So enjoy the new question/suggestion submission form, and I look forward to hearing some great things from all of you!


  1. #1 j0h
    September 29, 2013

    Please look through my bad english. It is not my native language.

    Here you have mij email. Plz do not spread my email. TY

  2. #2 Lynn T Fergus
    Fillmore Ut.
    December 20, 2013

    I know i’m coming into the discussion late but I can’t find an answer to this question. Since no one knows what dark matter or dark energy are, how can we know if or how they might effect red shift?

  3. #3 Michael Kelsey
    SLAC National Accelerator Laboratory
    December 21, 2013

    @Lynn #2: Ethan has lots of much better explanations than I can provide, but I think this is simple: both dark matter (DM) and dark energy (DE) are _defined_ by how they affect our cosmological observations. That is, DM _is_ “whatever the stuff is that makes galaxies and clusters much more massive than the things we see with light”, and DE _is_ “whatever the effect is that is causing the expansion rate to increase with time, instead of decrease.”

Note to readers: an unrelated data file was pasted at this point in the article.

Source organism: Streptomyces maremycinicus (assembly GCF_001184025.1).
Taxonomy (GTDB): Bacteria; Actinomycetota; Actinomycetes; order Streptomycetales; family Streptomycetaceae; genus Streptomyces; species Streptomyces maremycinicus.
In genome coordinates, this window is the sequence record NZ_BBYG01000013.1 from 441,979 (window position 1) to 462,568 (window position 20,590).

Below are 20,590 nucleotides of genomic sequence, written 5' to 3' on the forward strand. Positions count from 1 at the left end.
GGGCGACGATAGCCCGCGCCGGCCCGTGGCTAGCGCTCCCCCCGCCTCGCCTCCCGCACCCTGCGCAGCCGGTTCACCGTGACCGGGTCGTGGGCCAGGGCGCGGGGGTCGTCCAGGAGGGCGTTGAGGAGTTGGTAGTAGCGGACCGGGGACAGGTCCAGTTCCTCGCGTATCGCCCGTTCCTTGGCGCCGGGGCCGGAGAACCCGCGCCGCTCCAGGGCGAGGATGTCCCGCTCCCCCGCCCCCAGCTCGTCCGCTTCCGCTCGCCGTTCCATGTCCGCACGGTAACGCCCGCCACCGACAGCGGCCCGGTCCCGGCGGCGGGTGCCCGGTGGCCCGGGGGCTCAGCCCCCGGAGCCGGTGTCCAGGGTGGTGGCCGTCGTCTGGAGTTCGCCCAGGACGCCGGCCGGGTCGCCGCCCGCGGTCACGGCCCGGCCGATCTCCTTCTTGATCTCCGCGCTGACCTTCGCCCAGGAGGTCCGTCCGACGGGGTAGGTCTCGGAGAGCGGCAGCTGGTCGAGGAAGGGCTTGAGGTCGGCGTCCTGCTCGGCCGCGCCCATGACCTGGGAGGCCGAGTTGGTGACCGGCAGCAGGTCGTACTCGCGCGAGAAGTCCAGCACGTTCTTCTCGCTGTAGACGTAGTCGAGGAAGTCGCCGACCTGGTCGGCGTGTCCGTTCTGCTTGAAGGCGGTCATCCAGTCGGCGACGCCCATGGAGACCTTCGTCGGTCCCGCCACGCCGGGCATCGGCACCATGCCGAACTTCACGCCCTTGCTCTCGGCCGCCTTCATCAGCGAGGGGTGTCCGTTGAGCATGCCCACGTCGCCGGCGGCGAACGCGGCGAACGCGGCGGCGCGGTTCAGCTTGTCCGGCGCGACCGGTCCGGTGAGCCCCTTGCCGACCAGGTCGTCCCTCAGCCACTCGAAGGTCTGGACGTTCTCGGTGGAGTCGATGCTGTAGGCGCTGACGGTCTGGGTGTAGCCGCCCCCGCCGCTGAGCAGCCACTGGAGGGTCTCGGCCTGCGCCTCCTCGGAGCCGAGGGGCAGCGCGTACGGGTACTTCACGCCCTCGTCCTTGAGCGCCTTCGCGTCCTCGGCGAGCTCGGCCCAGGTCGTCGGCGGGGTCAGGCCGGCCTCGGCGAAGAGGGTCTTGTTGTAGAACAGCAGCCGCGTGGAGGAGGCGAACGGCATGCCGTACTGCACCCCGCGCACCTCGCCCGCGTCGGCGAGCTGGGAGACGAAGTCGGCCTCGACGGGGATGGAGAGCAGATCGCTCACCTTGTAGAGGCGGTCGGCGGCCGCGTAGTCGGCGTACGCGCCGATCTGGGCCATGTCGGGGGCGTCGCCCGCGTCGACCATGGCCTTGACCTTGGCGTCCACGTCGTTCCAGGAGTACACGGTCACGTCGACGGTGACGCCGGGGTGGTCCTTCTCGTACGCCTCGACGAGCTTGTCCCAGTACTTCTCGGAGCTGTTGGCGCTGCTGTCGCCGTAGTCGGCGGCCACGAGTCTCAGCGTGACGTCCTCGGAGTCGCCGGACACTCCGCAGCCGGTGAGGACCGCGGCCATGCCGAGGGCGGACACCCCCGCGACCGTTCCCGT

The big research project is to try to understand what physical stuff is causing those observations.

  4. #4 Lynn T Fergus
    Fillmore Ut
    December 24, 2013

    Michael, That still doesn’t answer how or if they effect red shift.

  5. #5 Michael Kelsey
    SLAC National Accelerator Laboratory
    December 25, 2013

    @Lynn #4: I guess I’m not entirely clear on what you’re asking.